U.S. dairy groups have recently expressed this interest directly to Trump, as our dairy sector never really had a strategy, other than protectionism. In today’s world, this lack of strategy won’t do; Canadian dairy producers only have themselves to blame for the mess they are in.

So, how does the system work well in Canada?

It doesn't.


The new housing scheme will be a brutal failure in practice even if it doesn’t turn out to have loopholes those devious speculators manage to exploit. And it will fail in practice because it’s stupid in principle. It’s true that when some Chinese rich person nastily buys a nice house in a desirable Ontario urban location, it forces some hapless Canadian to accept a windfall they then inflict on their fellows through spending or investment. But in “I Pencil” Leonard Read demonstrated over half a century ago that nobody can know what all the things required to make a humble pencil do cost, from paint to loggers’ coffee, let alone what they “should” cost. Regulating prices with government’s characteristic clumsy ignorance thus inevitably sends harmfully disruptive effects rippling throughout the supply chain in ways the planners could not foresee, cannot understand and are helpless to correct.

Watch the francophone oligarchy versus monied foreign students train wreck in progress:

Quebec's Ministry of Immigration, Diversity and Inclusiveness faced allegations Tuesday of possible racial profiling and violating the constitutional rights of more than 500 international students whose French skills are the subject of an ongoing probe.

Speaking at a news conference, Fo Niemi, director of the Montreal-based Centre for Research Action on Race Relations (CRARR), said most of the students targeted by the ministry come from either China, India or the Middle East.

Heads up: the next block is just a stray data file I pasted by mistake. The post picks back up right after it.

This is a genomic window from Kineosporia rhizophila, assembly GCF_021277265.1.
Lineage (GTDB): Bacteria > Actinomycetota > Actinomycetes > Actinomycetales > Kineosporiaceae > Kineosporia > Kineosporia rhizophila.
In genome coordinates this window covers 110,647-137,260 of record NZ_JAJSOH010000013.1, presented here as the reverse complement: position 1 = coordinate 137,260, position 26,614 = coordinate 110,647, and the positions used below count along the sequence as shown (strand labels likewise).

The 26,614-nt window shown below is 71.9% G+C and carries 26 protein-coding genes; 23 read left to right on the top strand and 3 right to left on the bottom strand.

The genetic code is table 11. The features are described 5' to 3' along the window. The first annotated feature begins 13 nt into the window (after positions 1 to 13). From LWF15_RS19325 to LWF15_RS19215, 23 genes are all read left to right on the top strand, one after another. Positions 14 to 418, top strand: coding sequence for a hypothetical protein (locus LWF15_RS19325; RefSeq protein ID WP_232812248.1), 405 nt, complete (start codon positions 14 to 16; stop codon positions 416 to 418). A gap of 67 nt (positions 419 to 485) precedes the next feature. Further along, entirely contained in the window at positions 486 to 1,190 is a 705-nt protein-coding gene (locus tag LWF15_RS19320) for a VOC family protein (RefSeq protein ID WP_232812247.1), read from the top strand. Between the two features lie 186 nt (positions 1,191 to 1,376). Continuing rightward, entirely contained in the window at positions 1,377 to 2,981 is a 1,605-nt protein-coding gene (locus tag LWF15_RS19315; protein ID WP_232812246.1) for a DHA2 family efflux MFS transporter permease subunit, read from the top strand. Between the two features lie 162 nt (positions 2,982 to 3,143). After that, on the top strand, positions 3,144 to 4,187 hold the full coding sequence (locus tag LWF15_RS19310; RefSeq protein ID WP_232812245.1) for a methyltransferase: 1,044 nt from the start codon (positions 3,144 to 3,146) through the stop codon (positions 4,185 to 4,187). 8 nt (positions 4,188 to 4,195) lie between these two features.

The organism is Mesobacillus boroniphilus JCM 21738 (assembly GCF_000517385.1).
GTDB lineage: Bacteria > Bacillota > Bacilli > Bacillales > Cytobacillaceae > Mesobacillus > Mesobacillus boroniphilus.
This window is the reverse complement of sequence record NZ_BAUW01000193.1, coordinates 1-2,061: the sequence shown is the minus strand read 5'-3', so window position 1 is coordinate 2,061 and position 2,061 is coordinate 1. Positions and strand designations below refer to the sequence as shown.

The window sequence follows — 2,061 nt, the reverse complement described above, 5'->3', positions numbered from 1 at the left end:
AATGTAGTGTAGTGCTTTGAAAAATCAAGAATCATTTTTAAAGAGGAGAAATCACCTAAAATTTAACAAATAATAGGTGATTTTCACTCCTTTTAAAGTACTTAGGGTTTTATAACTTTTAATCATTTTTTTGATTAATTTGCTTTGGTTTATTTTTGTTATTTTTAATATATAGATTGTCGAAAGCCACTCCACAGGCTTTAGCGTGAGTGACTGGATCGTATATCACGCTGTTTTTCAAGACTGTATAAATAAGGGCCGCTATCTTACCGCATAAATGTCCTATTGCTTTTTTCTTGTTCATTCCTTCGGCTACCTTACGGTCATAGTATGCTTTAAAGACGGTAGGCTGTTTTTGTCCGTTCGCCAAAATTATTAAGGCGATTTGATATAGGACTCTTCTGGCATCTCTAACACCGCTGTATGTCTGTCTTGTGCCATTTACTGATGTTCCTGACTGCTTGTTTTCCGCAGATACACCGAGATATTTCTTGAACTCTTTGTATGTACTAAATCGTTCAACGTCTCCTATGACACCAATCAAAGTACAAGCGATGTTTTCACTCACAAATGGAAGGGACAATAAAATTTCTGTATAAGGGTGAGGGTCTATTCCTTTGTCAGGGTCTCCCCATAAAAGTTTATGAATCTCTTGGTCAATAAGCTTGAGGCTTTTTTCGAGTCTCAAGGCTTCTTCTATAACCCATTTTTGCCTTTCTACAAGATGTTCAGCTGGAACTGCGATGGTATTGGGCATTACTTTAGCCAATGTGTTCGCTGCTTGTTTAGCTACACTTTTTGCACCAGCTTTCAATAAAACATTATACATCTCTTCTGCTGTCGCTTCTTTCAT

"We're asking whether there are practices of profiling willingly, or unintentionally based on race, language and national origin of these students," he said.

CRARR's concerns about a possible violation of their constitutional rights stems from a letter the students received from MIDI alleging that they "provided information or a document that is false or misleading regarding your level of knowledge of the French language."

In a news release, CRARR legal team member Stephen De Four-Wyre said the claim is not backed by any evidence, and puts the onus of students to prove no fraud was committed.

"The presumption of guilt is clear violation of the students' constitutional right to the presumption of innocence because it is an arbitrary reversal of the burden of proof onto each student," he said.

Is it about the right of a French-speaking minority to impose upon foreign students? Is it about racism or the appearance thereof? Is it unfair to demand that there be a single operating language?

Who cares? Watch as these special-interest groups tear themselves apart.

What effort? This is the same dance!

U.S. President Donald Trump praised Chinese efforts to rein in "the menace of North Korea" on Thursday, after North Korean state media warned the United States of a "super-mighty preemptive strike."

No, vegetarians, you're not going to outlast omnivores the way you think

Researchers who tracked nearly a quarter million adults aged 45 and older in New South Wales found no significant differences in all-cause mortality, meaning the likelihood of dying, of any death, between those who followed a complete, semi- (meat once a week or less) or pesco- (fish permitted) vegetarian diet, and regular meat eaters.

Caulfield, a Canada Research Chair in health law and policy and expert in celebrity health trends, said the study (in which he played no role) fits with an emerging body of evidence that vegetarian diets don’t reduce the risk of premature death.

Vegetarianism has become almost a cultural norm in the Western World, he said. “Eating vegetarian is like the new Prius (Toyota’s hybrid). You’re telling the world the kind of individual you are, the personal brand.”